Calorease is a relatively new weight loss product and is entirely comprised of a fiber source called FBCx™. FBCx™’ is a patented form of “alpha-Cyclodextrin” (sometimes known as α-dextrin, α-cyclodextrin, α-CD, alphadextrin or alpha cyclodextrin), which is a grain-based soluble fiber.
What makes it a little more interesting is that it seems to demonstrate some fat-binding characteristics.
FBCx™ was recently featured on the Dr. Oz show in a feature called “How to Get Your Fat to Eat Itself.” According to Oz, and and the makers of Calorease…
“FBCx can absorb 9 times its weight in fat and can bind up to 500 fat calories per day.”
Sounds great, right?
Well, I don’t want to rain on your parade, but it sounds just a little too good to be true. One thing that got the “spider senses” tingling were the weasel-words, “can” and “up to.” For instance…
“FBCx can absorb 9 times its weight in fat and can bind up to 500 fat calories per day” refers to a theoretical, outer limit. But it’s not the same as saying: “FBCx absorbs 9 times its weight in fat and binds 500 fat calories per day.”
In other words, your results may vary.
And with most supplements that sound just a little too good to be true – especially ones that get breathess recommendations from Dr. Oz – there’s one good place to start our detective work…
With the clinical data.
“The weight loss benefit of FBCx was discovered by two professors from the Department of Nutrition and Food Science and Department of Pathology, of Wayne State University in Detroit, Michigan.
They discovered FBCx in their jobs as faculty at Wayne State University. A pure research project to satisfy the curious minds of scholars turned out to be much more exciting than they had dreamed. The original research project with an obese animal model identified that one gram of FBCx binds and eliminates up to 9 grams of dietary fat. It also showed the beneficial effects of FBCx on body weight management. These beneficial effects have been further verified in clinical trials.”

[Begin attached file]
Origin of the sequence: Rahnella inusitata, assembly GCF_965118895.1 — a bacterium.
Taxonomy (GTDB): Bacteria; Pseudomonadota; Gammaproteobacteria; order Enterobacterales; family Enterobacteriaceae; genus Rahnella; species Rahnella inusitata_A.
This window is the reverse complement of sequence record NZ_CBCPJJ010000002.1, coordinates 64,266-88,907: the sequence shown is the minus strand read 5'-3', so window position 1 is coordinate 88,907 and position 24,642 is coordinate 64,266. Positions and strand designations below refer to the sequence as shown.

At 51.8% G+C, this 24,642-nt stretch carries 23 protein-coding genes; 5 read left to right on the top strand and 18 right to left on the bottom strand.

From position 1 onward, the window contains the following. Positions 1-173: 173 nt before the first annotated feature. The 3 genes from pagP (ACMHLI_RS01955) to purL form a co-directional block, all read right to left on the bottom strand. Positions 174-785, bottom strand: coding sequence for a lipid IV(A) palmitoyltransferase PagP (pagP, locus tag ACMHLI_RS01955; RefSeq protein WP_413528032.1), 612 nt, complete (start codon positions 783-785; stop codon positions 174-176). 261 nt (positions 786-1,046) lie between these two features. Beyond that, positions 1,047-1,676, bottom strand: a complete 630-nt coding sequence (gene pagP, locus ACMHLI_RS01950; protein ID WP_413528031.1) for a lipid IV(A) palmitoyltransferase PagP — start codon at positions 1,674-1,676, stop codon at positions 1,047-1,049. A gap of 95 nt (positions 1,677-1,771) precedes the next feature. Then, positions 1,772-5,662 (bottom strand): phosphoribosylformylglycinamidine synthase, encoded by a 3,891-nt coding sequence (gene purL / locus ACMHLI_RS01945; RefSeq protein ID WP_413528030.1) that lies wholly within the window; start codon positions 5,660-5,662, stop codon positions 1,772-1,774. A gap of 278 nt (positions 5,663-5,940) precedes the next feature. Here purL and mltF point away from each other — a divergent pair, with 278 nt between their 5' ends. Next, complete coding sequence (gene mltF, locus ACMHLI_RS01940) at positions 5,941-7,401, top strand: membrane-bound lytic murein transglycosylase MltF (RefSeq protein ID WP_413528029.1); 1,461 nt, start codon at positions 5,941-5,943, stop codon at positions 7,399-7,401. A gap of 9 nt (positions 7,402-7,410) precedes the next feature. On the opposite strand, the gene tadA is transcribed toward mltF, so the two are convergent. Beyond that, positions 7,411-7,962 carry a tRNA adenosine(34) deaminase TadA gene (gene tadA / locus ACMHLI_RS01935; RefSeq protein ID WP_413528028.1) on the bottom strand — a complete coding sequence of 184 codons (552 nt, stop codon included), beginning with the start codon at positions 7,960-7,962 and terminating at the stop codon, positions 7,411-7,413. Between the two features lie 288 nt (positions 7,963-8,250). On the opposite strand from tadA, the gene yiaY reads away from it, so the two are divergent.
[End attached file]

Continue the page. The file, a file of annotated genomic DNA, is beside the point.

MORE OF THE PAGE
This is not exactly what I’d call “accurate.” The professors Joseph Artiss and Kai-Li Catherine Jen didn’t discover a “weight loss benefit of “alpha-Cyclodextrin” because in the initial study, weight loss was not actually measured… rather, a reduction in weight gain was! And it’s not as if they were the first ones to ever look into this supplement; some of the benefits of alpha-Cyclodextrin were already known to researchers.
In fact, their study was pretty underwhelming if you want to call a spade a spade; it was performed on rats, and showed no significant weight loss benefit at all, but a reduction in weight gain. It did, however, show an improvement in LDL cholesterol levels and some fatty acid profiles. Again, no surprise here, especially on the cholesterol side of things; soluble dietary fiber has long been known to have a small effect lowering cholesterol levels.
In addition to this initial study, the study’s authors were involved in 3 additional published studies on FBCx. This later study showed a weight “maintenance benefit” and a reduction in blood lipids, this one showed a very minor weight loss benefit and the same blood lipid benefits, and this one performed in 2013, showed a reduction in postprandial blood triglyceride levels.
But where’s the human-based clinical data that justifies the claim that 1 gram of FBCx binds with and eliminates 9 grams of dietary fat?
There isn’t any.
It’s based on the original rat study, which did not actually detect any differences in fat excretion ( they reference this study, which did), but instead, calculated this ratio based on the difference in body weight gain among treatments.
Ph.D. student Marcial Guevara Zubillaga obtained much more modest results with alpha Cyclodextrin…
“Intake of ACD by the dogs decreased fat digestibility by approximately 1 percentage unit, which represents a reduction of absorption of ~0.5 g fat for a mean ACD intake of 9 g/dog/d. Therefore, this effect appears to be not as strong as previously reported.”